However, the court concluded that even if it was the school’s fault that the girls did not know practice had been canceled, and the school breached its duty of providing reasonable supervision, the school could not be liable on the basis of negligence because the injuries the victims suffered were not within the scope of the school’s duty. In other words, for the school to be negligent, an injury resulting from a breach of its duty of care must be foreseeable. This test simply was not met.
[W]e find nothing on point in the law which imposes liability for off-campus incidents comparable to our circumstances. Secondly, we deem the injuries, which [the victims] suffered, to be too remotely associated with the school’s duty. Pivotal to our finding is that [the victims] admit that they were not forced into the car, that they willingly accepted the ride. Additionally, they were teenagers; they knew the driver and had ridden with him in the past; they presented no evidence of a criminal history concerning these boys or any reason to fear them or that their parents would have objected. Thus, even if there had been supervision during this time, it would have been reasonable for the school official not to have perceived a danger, as [the victims themselves] presumably did not. And the school has no control or authority over that which happens off of school grounds. In other words, more probably than not, supervision would have yielded the same result; thus, supervision was irrelevant to the ultimate harm which [the victims] suffered.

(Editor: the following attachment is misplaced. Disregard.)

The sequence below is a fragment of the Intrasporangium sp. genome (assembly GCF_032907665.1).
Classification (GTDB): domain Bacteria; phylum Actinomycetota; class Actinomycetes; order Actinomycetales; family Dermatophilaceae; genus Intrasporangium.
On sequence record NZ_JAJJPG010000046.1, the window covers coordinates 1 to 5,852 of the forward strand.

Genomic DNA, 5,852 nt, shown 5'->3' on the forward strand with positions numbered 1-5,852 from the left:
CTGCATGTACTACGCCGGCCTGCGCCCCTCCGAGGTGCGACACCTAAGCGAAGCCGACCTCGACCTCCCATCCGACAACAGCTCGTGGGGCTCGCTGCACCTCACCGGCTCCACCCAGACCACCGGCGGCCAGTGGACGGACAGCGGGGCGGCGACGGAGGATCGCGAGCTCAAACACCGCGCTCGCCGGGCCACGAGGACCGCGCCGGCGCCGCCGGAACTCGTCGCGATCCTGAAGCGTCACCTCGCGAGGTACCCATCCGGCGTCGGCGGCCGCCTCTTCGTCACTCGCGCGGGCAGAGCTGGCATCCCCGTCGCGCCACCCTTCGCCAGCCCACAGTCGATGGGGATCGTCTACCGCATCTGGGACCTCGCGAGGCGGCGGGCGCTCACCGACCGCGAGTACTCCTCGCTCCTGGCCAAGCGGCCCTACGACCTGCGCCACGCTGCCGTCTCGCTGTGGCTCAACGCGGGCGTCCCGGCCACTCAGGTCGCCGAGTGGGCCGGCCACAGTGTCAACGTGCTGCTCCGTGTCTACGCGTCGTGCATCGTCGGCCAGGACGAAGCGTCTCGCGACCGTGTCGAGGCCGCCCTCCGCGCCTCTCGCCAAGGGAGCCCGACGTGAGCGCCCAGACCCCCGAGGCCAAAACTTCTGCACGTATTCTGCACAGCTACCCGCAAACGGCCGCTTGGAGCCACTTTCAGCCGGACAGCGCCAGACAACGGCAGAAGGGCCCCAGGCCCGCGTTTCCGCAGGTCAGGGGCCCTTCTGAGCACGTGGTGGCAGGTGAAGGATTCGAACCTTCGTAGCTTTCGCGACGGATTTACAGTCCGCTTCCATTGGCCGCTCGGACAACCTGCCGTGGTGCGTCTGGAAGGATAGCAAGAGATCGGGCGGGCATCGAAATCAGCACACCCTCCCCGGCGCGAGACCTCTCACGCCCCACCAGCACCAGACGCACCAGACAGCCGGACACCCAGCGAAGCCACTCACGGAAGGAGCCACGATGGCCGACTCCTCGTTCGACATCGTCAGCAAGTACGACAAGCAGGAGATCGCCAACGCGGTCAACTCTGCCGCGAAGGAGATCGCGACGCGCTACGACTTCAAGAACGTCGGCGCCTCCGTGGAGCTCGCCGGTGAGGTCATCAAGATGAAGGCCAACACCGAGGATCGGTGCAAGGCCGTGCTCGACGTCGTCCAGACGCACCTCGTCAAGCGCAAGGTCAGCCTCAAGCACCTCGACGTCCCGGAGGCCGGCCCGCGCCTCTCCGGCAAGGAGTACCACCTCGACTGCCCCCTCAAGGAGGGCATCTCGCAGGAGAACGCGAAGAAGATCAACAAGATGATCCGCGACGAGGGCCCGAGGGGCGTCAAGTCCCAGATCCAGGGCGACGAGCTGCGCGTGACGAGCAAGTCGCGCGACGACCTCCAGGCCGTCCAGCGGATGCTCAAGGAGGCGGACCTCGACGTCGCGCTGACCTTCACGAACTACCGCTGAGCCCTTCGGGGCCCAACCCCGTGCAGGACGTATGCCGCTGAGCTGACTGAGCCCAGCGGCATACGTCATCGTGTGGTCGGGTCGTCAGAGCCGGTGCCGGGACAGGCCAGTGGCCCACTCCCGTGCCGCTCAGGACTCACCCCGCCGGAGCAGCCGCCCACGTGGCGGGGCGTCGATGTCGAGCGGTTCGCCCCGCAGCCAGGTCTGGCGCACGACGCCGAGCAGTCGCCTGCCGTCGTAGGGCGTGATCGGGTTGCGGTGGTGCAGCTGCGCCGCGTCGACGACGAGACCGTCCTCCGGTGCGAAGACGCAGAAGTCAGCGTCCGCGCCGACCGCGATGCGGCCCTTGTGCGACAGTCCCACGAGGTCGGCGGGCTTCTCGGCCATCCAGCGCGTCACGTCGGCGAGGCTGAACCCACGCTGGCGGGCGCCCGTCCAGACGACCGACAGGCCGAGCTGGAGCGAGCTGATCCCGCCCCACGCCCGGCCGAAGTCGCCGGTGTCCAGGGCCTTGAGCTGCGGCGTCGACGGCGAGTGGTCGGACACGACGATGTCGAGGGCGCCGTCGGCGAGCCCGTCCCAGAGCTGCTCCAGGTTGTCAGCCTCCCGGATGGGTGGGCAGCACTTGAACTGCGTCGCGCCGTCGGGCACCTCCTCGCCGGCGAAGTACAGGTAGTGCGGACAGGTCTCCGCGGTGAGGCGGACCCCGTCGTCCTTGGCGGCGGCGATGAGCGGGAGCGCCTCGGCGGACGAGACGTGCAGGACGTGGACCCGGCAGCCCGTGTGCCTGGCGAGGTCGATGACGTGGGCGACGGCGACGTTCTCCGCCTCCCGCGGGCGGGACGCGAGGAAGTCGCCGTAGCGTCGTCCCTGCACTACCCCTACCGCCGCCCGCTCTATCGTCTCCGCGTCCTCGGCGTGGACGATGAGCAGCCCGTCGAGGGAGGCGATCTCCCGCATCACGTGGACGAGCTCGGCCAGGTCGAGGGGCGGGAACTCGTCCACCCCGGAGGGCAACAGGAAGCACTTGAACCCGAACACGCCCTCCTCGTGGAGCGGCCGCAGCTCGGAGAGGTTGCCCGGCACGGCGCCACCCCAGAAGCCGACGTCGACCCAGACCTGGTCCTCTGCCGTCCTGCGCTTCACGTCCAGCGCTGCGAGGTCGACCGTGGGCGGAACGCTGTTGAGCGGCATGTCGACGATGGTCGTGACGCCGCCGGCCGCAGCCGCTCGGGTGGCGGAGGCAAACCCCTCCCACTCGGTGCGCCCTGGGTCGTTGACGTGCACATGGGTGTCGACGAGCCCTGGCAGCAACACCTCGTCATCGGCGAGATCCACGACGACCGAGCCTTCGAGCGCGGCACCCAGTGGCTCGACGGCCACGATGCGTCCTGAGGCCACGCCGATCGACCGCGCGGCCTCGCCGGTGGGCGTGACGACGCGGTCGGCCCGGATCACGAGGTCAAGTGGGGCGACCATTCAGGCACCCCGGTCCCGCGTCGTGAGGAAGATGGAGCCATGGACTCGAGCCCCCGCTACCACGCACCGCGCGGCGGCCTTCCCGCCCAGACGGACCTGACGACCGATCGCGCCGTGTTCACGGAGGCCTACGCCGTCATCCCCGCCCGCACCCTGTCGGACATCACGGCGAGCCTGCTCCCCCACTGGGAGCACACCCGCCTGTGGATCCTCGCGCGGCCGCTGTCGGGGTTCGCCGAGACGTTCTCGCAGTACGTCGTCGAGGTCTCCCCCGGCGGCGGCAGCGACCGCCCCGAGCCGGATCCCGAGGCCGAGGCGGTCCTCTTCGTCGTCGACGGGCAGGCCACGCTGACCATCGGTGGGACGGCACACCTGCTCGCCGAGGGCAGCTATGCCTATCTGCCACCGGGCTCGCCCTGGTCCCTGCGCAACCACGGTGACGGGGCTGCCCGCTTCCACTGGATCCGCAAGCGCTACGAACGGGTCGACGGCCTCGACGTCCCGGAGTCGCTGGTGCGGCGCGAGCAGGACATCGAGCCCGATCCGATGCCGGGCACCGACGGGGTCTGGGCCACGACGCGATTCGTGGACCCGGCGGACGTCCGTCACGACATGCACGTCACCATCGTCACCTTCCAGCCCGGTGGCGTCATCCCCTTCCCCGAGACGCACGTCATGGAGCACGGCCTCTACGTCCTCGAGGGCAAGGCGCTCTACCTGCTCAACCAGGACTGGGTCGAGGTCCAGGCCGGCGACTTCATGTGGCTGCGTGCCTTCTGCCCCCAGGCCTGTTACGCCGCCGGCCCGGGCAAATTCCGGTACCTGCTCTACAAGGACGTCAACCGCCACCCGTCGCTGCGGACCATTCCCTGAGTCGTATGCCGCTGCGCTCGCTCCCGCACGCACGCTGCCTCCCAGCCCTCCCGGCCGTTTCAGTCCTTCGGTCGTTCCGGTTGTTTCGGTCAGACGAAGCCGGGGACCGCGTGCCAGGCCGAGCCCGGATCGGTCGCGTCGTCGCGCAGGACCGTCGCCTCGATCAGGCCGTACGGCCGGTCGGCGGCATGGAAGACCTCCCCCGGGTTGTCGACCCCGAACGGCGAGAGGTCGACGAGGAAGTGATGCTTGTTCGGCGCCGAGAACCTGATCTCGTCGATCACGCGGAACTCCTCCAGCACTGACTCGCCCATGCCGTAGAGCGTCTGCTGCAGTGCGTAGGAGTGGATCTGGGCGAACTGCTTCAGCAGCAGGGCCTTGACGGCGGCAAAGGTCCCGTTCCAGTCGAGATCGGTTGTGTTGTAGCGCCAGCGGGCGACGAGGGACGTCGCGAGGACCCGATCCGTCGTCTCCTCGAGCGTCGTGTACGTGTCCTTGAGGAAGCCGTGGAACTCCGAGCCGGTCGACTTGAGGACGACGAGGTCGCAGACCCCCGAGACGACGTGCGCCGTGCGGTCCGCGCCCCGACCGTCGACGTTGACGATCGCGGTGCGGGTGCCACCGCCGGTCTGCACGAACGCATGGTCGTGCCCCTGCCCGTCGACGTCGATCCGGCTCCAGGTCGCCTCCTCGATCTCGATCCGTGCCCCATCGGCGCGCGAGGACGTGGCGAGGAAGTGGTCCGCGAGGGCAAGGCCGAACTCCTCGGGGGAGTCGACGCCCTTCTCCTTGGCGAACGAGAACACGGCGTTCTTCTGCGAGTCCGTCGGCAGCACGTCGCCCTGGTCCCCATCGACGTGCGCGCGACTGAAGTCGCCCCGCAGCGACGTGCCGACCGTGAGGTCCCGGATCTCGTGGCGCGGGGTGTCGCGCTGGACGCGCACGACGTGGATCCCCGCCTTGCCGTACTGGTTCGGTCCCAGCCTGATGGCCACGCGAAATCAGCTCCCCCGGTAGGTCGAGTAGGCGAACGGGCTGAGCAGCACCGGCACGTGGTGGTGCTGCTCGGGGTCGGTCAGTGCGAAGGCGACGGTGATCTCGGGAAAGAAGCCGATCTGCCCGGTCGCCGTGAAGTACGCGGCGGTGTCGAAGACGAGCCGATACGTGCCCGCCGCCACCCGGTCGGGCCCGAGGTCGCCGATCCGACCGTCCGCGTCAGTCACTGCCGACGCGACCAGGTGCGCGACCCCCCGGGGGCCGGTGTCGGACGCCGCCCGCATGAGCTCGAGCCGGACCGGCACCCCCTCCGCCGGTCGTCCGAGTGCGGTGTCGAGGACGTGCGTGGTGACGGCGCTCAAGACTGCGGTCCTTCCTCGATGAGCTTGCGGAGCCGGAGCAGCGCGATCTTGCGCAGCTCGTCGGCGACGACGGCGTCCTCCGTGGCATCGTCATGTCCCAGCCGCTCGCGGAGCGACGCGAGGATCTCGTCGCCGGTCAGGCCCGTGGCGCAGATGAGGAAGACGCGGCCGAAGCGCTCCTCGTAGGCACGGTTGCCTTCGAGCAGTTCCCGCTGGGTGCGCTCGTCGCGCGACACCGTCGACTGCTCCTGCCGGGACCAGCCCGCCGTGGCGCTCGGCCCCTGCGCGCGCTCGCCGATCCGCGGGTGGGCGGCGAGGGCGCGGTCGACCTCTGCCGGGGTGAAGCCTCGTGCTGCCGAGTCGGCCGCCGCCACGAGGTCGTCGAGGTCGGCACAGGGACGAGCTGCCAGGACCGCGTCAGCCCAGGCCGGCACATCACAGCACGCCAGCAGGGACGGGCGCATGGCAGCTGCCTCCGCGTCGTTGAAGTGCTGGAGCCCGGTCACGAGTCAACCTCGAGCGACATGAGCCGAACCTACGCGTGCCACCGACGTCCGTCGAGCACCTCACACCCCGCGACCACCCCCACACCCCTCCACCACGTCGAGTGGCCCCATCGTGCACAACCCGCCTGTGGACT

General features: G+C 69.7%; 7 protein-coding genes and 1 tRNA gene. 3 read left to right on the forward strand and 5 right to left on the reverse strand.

Application. This case suggests that churches cannot be liable for assaults upon minors while being driven home from church services or activities by other minors having no official position of leadership in the church. On the other hand, this case illustrates that churches, like schools, have a duty to reasonably supervise minors over whom they have custody. Custody, according to this court, included (1) the presence of any minor on campus during regular school hours, (2) the presence of a minor on school property while waiting for a school bus, or (3) the presence of a minor on school property while participating in after-hour, school-sanctioned activity. In the church context, custody should be assumed to mean at a minimum the presence of any minor on church premises during a scheduled church activity, or the presence of a minor on church property while awaiting transportation following a scheduled church service or activity.
While the court concluded that the church was not legally responsible for the sexual assaults committed on the victims, it emphasized that this conclusion was based on the following facts: (1) the girls voluntarily got into the boys’ car; (2) the victims were teenagers rather than very young children; (3) the victims knew the driver and had ridden with him in the past; (4) there was no evidence of a criminal history concerning the boys, or any reason to fear them; (5) there was no reason to assume that the victims’ parents would have objected to their daughters’ riding with the boys. In other words, no amount of supervision on the part of the school could have prevented the assaults since the victims’ decision to ride with the boys seemed perfectly normal and non-threatening. In summary, the court’s reasoning suggests that churches may be liable for assaults on minors that occur while the minors are being driven home from a church service or activity if one or more of these factors is not present. Frederick v. Vermilion Parish School Board, S.W.2d (La. App. 2000).